Seek out programs and teachers who adhere to rules emphasizing water survival competence abilities in addition to swim stroke technique. For example, all children should be taught how to emerge from the water, swim at least 25 yards, and get back to the surface. Children’s development should be assessed, and teachers should continuously provide feedback on students’ ability levels.

For kids of all ages, seek for initiatives that:

possess knowledgeable, experienced teachers. A nationally approved learn-to-swim program should be used for the training and certification of swim instructors. Additionally, there must to be lifeguards on duty with up-to-date First Aid and CPR certifications.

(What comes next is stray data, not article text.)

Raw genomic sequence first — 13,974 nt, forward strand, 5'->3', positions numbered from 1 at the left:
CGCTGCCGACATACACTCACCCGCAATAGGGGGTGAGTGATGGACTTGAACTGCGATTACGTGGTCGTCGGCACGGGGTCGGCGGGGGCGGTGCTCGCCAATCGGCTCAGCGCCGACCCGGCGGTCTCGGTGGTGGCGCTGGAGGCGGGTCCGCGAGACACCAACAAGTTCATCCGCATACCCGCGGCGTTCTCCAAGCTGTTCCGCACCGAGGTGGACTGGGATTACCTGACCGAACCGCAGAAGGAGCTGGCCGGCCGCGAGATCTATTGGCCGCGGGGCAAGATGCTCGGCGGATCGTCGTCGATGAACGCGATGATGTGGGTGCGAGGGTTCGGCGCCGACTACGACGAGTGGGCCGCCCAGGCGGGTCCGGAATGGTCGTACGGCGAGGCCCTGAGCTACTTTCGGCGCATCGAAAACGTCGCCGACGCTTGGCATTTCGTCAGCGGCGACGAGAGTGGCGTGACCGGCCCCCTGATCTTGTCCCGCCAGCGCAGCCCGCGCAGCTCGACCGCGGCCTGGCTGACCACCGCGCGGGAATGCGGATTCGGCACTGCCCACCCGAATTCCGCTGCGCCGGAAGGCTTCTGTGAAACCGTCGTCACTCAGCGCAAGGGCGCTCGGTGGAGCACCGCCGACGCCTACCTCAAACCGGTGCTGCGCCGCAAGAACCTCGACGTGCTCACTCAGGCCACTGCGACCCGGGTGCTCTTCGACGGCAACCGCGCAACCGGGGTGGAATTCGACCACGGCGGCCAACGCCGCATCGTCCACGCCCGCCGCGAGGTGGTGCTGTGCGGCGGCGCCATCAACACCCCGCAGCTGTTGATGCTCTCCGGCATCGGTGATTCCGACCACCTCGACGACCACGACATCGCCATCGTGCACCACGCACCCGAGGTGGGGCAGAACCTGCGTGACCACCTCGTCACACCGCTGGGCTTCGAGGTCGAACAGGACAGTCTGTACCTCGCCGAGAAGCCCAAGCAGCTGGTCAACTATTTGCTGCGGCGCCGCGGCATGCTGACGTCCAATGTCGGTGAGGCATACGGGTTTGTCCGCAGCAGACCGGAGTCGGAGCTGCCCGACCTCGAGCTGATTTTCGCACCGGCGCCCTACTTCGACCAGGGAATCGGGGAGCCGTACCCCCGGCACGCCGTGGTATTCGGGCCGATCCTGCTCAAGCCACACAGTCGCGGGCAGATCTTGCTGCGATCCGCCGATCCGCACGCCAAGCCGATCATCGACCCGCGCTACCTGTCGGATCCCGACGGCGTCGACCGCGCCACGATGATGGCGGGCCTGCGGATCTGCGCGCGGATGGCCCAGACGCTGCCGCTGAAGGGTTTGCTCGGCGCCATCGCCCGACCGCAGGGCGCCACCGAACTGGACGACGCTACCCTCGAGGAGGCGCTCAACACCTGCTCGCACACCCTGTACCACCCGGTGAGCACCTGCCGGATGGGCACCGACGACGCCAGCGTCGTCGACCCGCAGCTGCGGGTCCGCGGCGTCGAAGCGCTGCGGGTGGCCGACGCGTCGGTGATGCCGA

Encourage safe behavior around, in, and on the water. Kids should never learn to swim alone by an adult or on their own. Teachers should instill in their students the habit of always requesting permission from parents, lifeguards, or swimming instructors before entering a pool or other natural body of water, such as a lake.

Explain what to do in case they unintentionally find themselves in the water. Practicing water proficiency abilities like self-rescue is part of this. Training under a range of realistic scenarios, such as falling in and swimming while clothed, should be included in lessons. Elderly kids should also be taught how to obtain help and what to do if they observe someone else in the water who is having trouble.